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How C-RAN Evolution Impacts the Way We Test

On September 5th, 2017, China Mobile, together with the other 13 partners in the C-RAN eco-system, released the very first version of the 5G C-RAN Wireless Cloud Network General Technical Report (Technical Report for short hereafter). It certainly marked a milestone in C-RAN’s long evolving path since 2009. In the past, a C-RAN whitepaper was published every few years, however this Technical Report goes much deeper and gets to the heart of the matter, dealing with all outstanding technical obstacles in next generation RAN deployments. As many of you know, the C-RAN concept was raised initially to address the fronthaul bottleneck problem - that’s why a ‘Centralized’ BBU (Baseband Unit) is so key in RAN deployments. In the past 8 years, the C in C-RAN has been interpreted differently, ranging from ‘Centralized’, ‘Cooperative’, to ‘Cloud’ and ‘Clean’.

Over the last 4 years, the big telecom service providers, one by one are announcing bold plans to restructure their networks, adopting SDN and NFV technologies, starting with AT&T’s Domain 2.0, then DT’s PAN-NET, China Telecom’s CTNet2025, and China Unicom’s CUBE-Net. China Mobile also debuted its own journey under the NovoNet brand in 2015. Though it had been six years since the birth of the C-RAN concept, the NovoNet vision resonated with the C-RAN concept very well, and we all now understand that NFV with cloud implementation has become the prevailing vision. With the BBU split into the DU and CU (Distributed Unit & Centralized Unit), most CU components will be virtualized, or even “cloudified”. This is why “Cloud RAN” has now become the most common interpretation of the C-RAN acronym.

Meanwhile, the testing story has evolved too. We’ve been continuously developing methodologies for testing NFV and the cloud. Importantly, we have learned that test tools on their own are insufficient – what is required is an entire test solution, including expertise. For example, with C-RAN NFVi testing, one of the key elements depicted in the Technical Report, multiple test tools were used together, including tools sourced from Spirent and open source communities, as well as custom hardware and software tools. The combination of these various tool sets and specialized expertise enabled Spirent to deliver testing services to our service provider customers. A key deliverable to such customers are intelligent reports, which have become more important than ever; without it we would be drowning in test data. Another crucial thing is, that automation has been so essential to glue all the parts together for both executing tests and reporting results. It would be a nightmare for the test engineer if the whole testing cycle could not be automated. Doing some simple arithmetic, for 16 common test scenarios in a 3-layer decoupled NFV environment, to evaluate just 3 vendors from each layer, the grand total of test scenarios would be 16 x 3 x 3 x 3 = 432. The number of test cases needed to be run in an actual environment is in fact much higher, going beyond what is practical with manual testing, to say nothing of test efficiency impact. Even with automation, the need remains for test methodologies, as they are still the key for guiding every actual test practices. But we need NEW test methodologies simply because we’re facing a completely different monster. And last but not least, virtualized test tools are also required in most cases. Fortunately, we’re all ready for it.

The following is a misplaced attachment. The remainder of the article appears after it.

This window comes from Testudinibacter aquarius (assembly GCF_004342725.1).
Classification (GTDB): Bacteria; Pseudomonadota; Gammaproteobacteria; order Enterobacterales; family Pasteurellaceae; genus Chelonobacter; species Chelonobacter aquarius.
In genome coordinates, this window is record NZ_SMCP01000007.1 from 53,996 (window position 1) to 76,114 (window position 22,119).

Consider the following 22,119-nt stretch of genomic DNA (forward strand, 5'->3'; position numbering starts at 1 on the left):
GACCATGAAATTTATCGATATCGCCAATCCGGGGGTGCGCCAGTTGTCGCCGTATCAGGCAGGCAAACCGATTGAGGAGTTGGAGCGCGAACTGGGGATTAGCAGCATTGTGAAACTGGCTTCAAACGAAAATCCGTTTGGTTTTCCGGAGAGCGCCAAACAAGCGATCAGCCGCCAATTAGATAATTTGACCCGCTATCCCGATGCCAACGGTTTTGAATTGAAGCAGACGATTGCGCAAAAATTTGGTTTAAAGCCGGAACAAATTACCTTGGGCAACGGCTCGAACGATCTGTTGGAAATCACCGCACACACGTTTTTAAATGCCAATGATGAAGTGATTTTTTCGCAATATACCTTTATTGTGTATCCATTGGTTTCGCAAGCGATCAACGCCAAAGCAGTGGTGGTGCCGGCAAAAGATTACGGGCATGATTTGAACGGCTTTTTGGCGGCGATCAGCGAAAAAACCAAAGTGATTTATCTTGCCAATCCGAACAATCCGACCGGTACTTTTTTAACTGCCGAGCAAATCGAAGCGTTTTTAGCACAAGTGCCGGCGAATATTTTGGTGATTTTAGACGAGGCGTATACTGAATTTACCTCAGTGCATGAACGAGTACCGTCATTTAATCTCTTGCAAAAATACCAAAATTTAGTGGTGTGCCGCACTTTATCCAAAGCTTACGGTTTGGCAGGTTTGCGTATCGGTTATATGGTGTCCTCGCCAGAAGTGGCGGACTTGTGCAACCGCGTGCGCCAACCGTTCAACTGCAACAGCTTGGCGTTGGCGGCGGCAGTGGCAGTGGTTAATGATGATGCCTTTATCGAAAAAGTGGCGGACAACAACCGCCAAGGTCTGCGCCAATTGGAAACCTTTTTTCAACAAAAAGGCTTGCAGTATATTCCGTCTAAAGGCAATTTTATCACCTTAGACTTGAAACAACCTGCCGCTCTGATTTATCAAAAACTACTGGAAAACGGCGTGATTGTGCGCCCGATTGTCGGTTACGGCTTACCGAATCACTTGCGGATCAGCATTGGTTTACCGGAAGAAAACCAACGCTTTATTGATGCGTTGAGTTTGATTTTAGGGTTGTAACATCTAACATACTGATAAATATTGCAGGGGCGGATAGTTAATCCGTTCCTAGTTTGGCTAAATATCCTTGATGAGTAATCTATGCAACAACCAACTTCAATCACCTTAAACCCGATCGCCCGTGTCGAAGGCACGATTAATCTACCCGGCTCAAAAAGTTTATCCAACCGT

Let’s zoom in to the exact test topologies for C-RAN NFVi testing, which are also shown in Technical Report. Four typical VM traffic models are defined as shown in the figure below.

Block diagram showing vSwitch and Virtual Networks

Model 1 is for an SR-IOV deployment scenario; models 2, 3 and 4 are for OVS-DPDK deployment scenarios. For each model, the data forwarding performance is measured both with the deployment of a typical number of VMs, and also with the deployment of a maximum number of VMs.

Chart showing Latency and Jitter Change as VM Numbers Increase

As you can see in this example, the latency and jitter go up as the number of VMs increases.  Such measurements give a feel for how many VMs need to be deployed per server to ensure latency and jitter requirement by 5G RAN.

Certainly, there are more metrics to pay attention to, such as CPU and memory utilization, depending on what services are to be deployed. We’ll leave that to a future discussion.

To learn more about our SDN and NFV solutions visit: https://www.spirent.com/Solutions/SDN-NFV-Solutions.

 
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